We made it to Svalbard! There won’t be many photos this time. Why? Because really, nobody particularly fancied it. In fact, nobody fancied doing much of anything apart from sleeping and (only because it was necessary) watches. It has been a horrendous trip. 676 miles of cold and wet and waves. On board were four of us: Cap’n Haddock, D, J and me. Some (CH and D) tolerated it better than others (me = intolerable). J had the worse of it though, spending almost the entire trip camped out in her bunk. Somehow she still remained cheerful though! Even CH didn’t last the whole crossing – about 2/3rds of the way Gareth resurfaced to let us know that he intends to put Hal on a trailor to the Med as soon as this is all over. In fact, Hal probably faired the best of us all. One broken shelf, a small tear in (a non-vital part of) the genoa and a bit of water here and there, typically because we left a seacock open that we shouldn’t have. Her batteries don’t particularly like the cold weather so we ended up having to run the engine more than normal to recharge. Other than that, she kept plodding along through the swell, bouncing back and forth at all angles and the autohelm kept us on track much better than our fed-up, cold attempts at helming! 

Before writing this I happened to read through our North Sea crossing and realise how much has (or hasn’t) changed. 

1. The North Sea did not toughen me up….

2. Any deviation from our cross-track caused me immense pain. I spent many watches calculating how much extra time we would have to spend at sea because we’d deviated a few miles from our track, or set the track slightly off shore from Svalbard. 

3. Customs is still fairly good entertainment – this time CH rang the customs office and they decided they were too busy to see us. We could take an outrageously expensive taxi across Tromso to discuss our plans, or we could email them. What information would they like? Absolutely no idea. So we used common sense and probably told them way more than they were interested. We haven’t heard back. 

So what did we do: We started with a lovely day or two in Tromso with Captain senior (x2). They flew over with CH for the weekend and a bit of adventure (and to see us off). We all had lots of walks and great food and a few tourist excursions, such as the Arctic Cathedral. 

After a frantic run around on the Monday getting food, fuel, gas, and other last-minute supplies we set off mid-afternoon for Svalbard. Or so we thought. In reality, we motored out of the islands surrounding Tromso and into gale force winds and massive swell. First though, here is us excited to be setting off: 

And waving goodbye: 

We did actually have a nice sail out of the islands. It was pretty windy in parts and at times all over the place but the water was calm and we were still excited to be setting off.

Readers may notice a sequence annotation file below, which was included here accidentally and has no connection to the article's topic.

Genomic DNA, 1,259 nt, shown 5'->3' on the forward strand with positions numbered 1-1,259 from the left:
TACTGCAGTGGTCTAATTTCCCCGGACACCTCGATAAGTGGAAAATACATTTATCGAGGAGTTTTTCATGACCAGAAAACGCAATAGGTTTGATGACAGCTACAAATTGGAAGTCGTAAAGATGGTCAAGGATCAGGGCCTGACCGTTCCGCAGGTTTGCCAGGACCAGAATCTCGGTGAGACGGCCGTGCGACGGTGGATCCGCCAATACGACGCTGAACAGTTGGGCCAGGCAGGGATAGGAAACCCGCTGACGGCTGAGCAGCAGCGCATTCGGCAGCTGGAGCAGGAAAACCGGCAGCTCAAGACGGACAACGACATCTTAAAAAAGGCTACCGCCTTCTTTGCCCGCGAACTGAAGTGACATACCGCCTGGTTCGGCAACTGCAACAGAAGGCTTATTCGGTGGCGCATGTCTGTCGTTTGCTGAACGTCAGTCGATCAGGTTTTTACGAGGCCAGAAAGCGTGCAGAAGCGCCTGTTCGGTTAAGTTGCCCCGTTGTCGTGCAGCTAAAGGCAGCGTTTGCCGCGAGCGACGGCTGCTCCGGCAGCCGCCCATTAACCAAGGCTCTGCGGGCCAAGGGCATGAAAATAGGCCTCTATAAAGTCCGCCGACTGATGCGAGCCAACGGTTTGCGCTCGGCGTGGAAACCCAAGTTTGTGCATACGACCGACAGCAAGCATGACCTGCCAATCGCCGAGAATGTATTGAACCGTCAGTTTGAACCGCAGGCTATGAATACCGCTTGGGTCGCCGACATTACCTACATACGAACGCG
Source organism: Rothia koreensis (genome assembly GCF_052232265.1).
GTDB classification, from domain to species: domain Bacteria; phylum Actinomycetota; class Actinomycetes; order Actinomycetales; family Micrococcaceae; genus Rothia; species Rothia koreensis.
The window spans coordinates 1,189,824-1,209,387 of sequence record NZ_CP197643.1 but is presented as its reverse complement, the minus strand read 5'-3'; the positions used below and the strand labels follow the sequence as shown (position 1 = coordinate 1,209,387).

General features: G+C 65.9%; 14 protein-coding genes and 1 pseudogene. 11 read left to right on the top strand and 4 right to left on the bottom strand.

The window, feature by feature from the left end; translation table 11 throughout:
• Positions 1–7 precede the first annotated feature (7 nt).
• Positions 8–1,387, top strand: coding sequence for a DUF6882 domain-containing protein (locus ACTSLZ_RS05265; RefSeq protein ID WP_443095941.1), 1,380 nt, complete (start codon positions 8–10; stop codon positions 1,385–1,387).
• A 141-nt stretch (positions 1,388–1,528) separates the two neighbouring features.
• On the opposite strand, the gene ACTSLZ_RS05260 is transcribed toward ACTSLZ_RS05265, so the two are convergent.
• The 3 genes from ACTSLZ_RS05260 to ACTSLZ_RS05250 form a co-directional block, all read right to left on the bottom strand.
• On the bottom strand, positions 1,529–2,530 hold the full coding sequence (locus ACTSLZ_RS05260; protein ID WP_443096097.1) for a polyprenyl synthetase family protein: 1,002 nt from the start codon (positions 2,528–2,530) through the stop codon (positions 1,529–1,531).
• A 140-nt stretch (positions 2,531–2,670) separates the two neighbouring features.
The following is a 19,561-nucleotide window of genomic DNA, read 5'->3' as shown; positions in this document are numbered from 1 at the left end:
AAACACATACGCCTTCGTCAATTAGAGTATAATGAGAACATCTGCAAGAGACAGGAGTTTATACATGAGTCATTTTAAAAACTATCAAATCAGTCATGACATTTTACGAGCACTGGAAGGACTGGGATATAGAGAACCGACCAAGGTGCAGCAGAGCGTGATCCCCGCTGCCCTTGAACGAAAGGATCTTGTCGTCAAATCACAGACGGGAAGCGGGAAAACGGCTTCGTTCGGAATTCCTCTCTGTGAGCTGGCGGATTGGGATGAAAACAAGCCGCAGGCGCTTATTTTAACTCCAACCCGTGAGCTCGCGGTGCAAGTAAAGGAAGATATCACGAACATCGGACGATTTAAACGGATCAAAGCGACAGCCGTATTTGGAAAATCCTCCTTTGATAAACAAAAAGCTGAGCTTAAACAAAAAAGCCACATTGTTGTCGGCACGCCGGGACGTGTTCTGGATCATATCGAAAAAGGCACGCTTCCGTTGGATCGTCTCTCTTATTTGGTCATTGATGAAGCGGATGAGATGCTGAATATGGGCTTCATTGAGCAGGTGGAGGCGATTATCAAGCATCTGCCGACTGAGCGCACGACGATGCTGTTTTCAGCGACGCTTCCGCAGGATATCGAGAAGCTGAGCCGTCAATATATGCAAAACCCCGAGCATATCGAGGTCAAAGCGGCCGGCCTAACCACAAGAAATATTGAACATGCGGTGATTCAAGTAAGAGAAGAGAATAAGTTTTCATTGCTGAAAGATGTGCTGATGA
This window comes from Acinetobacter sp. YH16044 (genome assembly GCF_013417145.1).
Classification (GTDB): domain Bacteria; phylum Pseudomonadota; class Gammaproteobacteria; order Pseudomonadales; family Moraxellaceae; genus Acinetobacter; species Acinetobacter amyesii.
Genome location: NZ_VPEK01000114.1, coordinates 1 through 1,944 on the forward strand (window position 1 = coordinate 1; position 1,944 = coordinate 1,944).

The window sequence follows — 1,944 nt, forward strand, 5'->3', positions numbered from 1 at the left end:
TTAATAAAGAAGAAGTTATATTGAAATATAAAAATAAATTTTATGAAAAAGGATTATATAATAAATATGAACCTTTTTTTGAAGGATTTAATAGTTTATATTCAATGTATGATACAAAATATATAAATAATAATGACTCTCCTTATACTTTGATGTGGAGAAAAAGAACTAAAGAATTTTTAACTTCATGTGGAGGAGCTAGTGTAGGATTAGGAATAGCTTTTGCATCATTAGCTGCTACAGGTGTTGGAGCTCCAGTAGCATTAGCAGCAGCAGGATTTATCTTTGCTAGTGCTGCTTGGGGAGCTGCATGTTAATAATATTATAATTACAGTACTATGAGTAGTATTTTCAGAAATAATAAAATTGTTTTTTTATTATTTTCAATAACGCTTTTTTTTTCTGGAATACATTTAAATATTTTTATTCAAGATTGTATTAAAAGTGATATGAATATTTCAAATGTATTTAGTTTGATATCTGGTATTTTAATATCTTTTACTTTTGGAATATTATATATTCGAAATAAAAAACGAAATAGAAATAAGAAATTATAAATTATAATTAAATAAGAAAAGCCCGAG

Here’s the view leaving Tromso: 

We made our way out again into open ocean. It’s amazing how quickly one forgets a rough sea. And subsequently how quickly reminded of how tough it can be! We sailed about 20 miles out before turning back to find a sheltered anchorage for the night. A combination of factors, J and I not feeling great, hearing the word “gale” on the Norwegian forecast on the radio (and not understanding a word of the rest of it) and the emphasis that we were meant to be doing this for fun, and that wasn’t going to be fun… So, 20 miles off the outer coast of Norway, we turned back and a 4-hour journey out became a 2-hour journey back, racing down waves and playing the chaotic surf. Admittedly, that bit was fun… Here’s J taking us out towards Svalbard the first time, putting on a brave face thinking  “what the hell have I signed up for?!”: 


Unfortunately, despite heading pretty far back through the islands, we couldn’t escape the gale and spent the night at anchorage in a small bay with 40-50 knot gusts! Needless to say it wasn’t the best sleep and we rotated through anchor watches until around midday Tuesday. 

Not to be disheartened but having seen the weather forecast we made the decision that Wednesday would be a better day to leave for Svalbard than Tuesday so we spent the day sailing up the coast to find an anchorage further north (and hopefully knock another 20 or so miles off the journey). Even this turned into an adventure as we couldn’t find a bay where the anchor would hold. We tried at least four bays with eight or nine anchoring attempts before we found somewhere that would hold. In reality though we just changed our approach and stopped trying so hard to drag the anchor off the bottom. Fortunately this worked and we accidentally switched the instruments off so if we had moved the anchor alarm wouldn’t have gone off anyway. We had a calm, quiet dinner and an excellent night’s sleep before setting off the next day back into the wild Barent’s Sea.